I have a couple mining computers going and compulsion to Grafana everything that comes along. So I wondered how hard it would be to track my miner with Grafana and it turns out, not hard at all.  I use ethermine and they actually provide an API that allows you to call it with your miners address and it returns all sorts of stats, they also have some of the best documentation I’ve seen, and a site to let you test calls to their API (https://api.ethermine.org/docs/)    Heading over there I found that I wanted to make calls to miner/{mineraddress}/currentStats to get the juicy information I wanted, the info I wanted was returned in JSON and it would be in the data key… Well that’s easy enough, it’s not the prettiest script, and it doesn’t check for errors but here it is

#!/usr/bin/env python
import json
import requests

key = '{mineraddress}'
url = 'https://api.ethermine.org/miner/' + key + '/currentStats'

stats = requests.get(url)

print json.dumps(json.loads(stats.text)['data'])

Replace {mineraddress} with your miner address, and run it, and there you go.

You should get something back similar to

{"averageHashrate": 26047453.703703698, "usdPerMin": 0.0006877163189934768, "unpaid": 6366263118749017, "staleShares": 0, "activeWorkers": 1, "btcPerMin": 8.165787167840064e-08, "invalidShares": 0 , "validShares": 29, "lastSeen": 1521771528, "time": 1521771600, "coinsPerMin": 1.3241101293724766e-06, "reportedHashrate": 25752099, "currentHashrate": 32222222.222222224, "unconfirmed": null}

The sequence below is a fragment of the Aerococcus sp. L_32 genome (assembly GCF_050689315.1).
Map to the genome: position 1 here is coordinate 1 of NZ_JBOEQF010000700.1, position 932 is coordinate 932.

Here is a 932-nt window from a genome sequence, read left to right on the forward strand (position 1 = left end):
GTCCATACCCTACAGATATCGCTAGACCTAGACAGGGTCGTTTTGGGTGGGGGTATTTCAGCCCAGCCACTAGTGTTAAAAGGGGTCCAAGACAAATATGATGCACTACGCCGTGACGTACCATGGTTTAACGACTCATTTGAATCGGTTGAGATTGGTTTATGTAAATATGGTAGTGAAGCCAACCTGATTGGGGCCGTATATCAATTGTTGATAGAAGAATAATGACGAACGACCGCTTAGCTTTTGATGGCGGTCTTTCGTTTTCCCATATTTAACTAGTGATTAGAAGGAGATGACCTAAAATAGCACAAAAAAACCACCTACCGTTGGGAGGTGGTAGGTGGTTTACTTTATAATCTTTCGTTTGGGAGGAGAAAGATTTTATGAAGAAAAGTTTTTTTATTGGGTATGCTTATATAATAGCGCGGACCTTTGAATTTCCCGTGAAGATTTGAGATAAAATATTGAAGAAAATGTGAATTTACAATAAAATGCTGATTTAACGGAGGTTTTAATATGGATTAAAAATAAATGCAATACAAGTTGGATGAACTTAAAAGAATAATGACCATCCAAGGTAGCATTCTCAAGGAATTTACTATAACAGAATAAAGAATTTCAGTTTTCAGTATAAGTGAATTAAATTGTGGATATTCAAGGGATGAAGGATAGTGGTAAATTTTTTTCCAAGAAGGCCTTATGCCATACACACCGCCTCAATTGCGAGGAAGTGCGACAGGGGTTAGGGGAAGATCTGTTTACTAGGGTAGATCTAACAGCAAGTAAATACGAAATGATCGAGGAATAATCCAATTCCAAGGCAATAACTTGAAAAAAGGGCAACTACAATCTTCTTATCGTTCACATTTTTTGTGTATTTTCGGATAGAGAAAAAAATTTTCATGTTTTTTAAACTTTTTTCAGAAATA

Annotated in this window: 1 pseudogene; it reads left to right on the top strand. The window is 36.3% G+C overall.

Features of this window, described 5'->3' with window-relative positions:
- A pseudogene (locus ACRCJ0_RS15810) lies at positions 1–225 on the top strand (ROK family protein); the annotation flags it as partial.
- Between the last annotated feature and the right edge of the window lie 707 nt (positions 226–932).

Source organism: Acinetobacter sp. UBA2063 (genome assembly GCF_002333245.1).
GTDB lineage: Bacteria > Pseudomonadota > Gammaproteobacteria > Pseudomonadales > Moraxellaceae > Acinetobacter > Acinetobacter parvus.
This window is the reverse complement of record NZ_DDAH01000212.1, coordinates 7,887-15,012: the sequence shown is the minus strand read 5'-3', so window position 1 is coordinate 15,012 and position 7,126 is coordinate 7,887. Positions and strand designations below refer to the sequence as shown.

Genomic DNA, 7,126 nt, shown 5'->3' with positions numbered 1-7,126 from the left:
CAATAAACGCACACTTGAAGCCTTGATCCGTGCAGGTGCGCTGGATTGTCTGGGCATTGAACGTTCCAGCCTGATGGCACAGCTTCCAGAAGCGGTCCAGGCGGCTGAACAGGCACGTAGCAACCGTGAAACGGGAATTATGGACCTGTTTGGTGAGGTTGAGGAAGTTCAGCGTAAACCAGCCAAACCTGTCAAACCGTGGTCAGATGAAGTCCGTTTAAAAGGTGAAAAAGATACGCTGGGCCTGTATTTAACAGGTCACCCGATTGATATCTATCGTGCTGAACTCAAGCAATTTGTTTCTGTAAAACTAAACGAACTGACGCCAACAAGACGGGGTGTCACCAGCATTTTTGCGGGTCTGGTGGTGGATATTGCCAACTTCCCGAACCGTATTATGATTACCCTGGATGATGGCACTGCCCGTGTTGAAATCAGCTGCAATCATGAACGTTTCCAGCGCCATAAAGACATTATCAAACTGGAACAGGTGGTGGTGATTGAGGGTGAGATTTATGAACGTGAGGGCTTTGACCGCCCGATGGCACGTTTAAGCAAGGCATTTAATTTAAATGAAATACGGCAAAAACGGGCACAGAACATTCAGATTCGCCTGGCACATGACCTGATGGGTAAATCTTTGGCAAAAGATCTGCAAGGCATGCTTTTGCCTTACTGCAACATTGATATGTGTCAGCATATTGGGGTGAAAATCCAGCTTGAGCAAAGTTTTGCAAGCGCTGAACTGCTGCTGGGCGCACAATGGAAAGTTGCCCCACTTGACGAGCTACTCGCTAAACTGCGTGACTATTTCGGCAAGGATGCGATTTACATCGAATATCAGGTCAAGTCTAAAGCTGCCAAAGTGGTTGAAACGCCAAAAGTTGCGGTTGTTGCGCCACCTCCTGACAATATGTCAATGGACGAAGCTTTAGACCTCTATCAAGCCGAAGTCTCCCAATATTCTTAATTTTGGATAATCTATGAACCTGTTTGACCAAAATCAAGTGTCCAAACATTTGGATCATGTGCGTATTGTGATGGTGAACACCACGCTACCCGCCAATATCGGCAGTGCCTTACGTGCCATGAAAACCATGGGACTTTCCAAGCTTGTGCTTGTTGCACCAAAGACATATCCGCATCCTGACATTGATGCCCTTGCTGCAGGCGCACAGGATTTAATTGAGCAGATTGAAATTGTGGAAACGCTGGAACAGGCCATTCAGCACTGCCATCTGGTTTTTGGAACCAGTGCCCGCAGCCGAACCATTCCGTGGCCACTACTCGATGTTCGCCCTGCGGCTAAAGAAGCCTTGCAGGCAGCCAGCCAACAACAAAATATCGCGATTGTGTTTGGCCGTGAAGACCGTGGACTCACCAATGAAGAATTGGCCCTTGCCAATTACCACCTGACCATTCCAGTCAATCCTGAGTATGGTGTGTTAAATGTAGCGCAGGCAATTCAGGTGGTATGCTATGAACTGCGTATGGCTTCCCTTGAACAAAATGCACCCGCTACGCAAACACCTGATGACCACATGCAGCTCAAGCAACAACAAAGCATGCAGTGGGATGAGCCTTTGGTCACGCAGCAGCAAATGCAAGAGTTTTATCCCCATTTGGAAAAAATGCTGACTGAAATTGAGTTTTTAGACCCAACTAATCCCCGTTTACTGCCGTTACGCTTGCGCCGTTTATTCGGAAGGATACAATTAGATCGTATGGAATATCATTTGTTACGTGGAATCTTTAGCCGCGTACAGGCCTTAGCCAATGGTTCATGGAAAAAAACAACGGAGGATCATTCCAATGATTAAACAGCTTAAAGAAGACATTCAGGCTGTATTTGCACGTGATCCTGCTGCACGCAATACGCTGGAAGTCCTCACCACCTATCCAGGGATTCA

Which shows that currently, I’m making 0.0006 $/minute so I’ll be rich very very soon!

Now all I needed was to get this into Grafana,  my current database of choice has been InfluxDB, mostly because that is what I’ve been using, and the current collector of choice Telegraf.

So I:

  1. Setup influxdb
  2. Created a database for telegraf
  3. Created a write user for telegraf
  4. Setup telegraf
  5. Configured telegraf to use its user and write to influxdb

With that all done (that is basic setup needed for Grafana and I will probably cover it some other time)

I needed a telegraf collector for ethermine.  I moved my ethermine script to /usr/local/sbin and changed then ran

chown telegraf ethermine.py

This might not be the best practice, but it made the script runnable by telegraf

Then I set up an exec config file for ethermine.py in /etc/telegraf.d/ called ethermine.conf

[[inputs.exec]]
command = "/usr/local/sbin/ethermine.py"
data_format = "json"
interval = "120s"
name_suffix = "-ethermine"

This is pretty straightforward, it tells telegraf to call ethermine.py every 2 minutes (checking the nice API documents show that this is the most often they update the data), expect the data to be returned in json format, and append -ethermine to ‘exec’ so that the data shows up in a separate field in the from selection in Grafana.

Once you have the config file in place test it:

sudo -u telegraf telegraf --config ethermine.conf --test

This should give you a nice line like:

* Plugin: inputs.exec, Collection 1
* Internal: 2m0s
> exec-ethermine,host=ubuntu staleShares=0,activeWorkers=1,reportedHashrate=25873123,usdPerMin=0.0006867597567563183,averageHashrate=26057870.370370366,invalidShares=0,lastSeen=1521771782,btcPerMin=0.00000008182049517386047,currentHashrate=30000000,time=1521772200,coinsPerMin=0.0000013243848360935654,unpaid=6379763169623989,validShares=27 1521772669000000000

That way you know its working, then restart the telegraf service.

sudo service telegraf restart

Now all you have to do is setup some queries that you like in Grafana.   Connect it to your influxdb (setup a read user first) and then I set up some queries like the following:

Hash Rate

Setup a couple of graphs on your dashboard, sit back, and watch your miner rake in the dough 🙂

Mining